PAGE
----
Sometimes my mind swirls thinking of all the things I should teach Bonnie but can't, because of time or money constraints. When will she start learning a musical instrument? When am I going to find her online or private art instruction? Is the Spanish immersion software she's using really teaching her enough Spanish? What if I forget something major that she needs before college? The list goes on. I love homeschooling my kids, but to say there is a lot of pressure as a homeschooling mom is a pretty major understatement.
When I see Bonnie's messy handwriting, I feel responsible. When she has trouble spelling words, despite being a voracious reader and working every week with a good spelling curriculum, I feel responsible. When she doesn't get an answer to a mental math problem quickly enough, I feel responsible. And though I'm suspicious that she intentionally starts sentences with "Me and ______ ..." just to drive me crazy, I still feel responsible when she says it in front of someone. See the trend here? It's kind of like maternal guilt on crack. I can't just say, "Oh, she must have picked that up at school."
As a homeschooling Mom, I feel like anything lacking in my kids' education is an indictment against homeschooling and an indictment against me as a teacher. Yesterday, while watching a 9/11 memorial with Kelly, Jack and Bonnie (Fred was playing outside), Kelly mentioned Bin Laden, and Bonnie said "Who is Bin Laden?" Oh my god. How could my ten year old daughter not know who Bin Laden was? I was almost speechless and immediately became defensive. Well, we did study and talk about Bin Laden, multiple times, especially in the days following his death. Bonnie, you remember...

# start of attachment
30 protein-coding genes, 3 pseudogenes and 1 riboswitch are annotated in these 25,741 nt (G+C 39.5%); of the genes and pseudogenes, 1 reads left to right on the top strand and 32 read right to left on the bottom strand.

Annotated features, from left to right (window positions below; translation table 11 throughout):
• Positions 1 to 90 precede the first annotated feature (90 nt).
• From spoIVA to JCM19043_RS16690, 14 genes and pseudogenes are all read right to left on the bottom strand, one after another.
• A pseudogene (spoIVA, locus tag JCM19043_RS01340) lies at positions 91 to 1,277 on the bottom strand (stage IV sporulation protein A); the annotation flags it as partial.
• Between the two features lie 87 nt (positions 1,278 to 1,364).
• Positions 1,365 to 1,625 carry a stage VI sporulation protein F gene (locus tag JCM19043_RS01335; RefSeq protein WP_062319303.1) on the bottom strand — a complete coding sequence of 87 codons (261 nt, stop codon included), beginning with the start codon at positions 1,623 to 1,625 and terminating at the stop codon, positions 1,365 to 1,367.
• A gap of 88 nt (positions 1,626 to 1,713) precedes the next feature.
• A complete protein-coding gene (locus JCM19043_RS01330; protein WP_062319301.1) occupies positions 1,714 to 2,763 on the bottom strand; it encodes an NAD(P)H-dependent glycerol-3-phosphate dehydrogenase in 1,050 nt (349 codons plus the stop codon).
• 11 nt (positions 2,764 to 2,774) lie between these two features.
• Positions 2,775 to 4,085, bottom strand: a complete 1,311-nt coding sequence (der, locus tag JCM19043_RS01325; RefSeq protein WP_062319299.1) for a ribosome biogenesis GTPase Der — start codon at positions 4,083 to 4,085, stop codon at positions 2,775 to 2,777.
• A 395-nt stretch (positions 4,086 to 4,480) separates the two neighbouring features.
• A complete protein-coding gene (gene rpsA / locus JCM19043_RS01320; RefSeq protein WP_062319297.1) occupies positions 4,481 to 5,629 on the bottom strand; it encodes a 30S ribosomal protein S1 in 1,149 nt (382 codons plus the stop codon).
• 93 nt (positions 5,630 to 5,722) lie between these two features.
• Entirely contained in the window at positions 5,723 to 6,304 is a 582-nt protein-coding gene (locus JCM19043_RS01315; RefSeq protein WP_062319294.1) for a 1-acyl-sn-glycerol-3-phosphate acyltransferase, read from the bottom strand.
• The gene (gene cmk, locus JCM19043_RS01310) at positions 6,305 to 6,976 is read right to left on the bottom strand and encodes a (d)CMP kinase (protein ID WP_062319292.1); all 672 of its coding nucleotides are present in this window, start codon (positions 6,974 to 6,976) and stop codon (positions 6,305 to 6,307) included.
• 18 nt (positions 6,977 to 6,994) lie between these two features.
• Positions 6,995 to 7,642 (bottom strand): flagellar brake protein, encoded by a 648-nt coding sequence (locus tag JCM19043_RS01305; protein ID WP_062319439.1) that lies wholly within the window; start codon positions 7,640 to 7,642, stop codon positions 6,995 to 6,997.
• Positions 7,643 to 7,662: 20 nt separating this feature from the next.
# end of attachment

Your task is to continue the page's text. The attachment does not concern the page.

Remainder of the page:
Today by lunch time, Bonnie had completed math, grammar and writing lessons, as well as read a chapter in her history book and written a short summary about it. She's also read part of a book, played chess with her brothers, and frolicked outside. After her current break, she'll complete 30 minutes of Spanish, and we'll start our science unit for the week. She'll read independently for at least another hour between now and bedtime. Looking over this and comparing it to what she did in an average day in public school in the past, it seems like plenty of school work for one day. The problem is that I'm always thinking of more that we could be doing.
As with other areas of parenting, I have to make sure I don't unfairly burden Bonnie with my expectations. I will never be able to teach her everything, but as long as I teach her the basics and foster her natural-born love of learning, she's going to be okay. In the mean time, if I don't figure out how to get her to stop starting sentences with the word "me," I am going to lose what's left of my mind.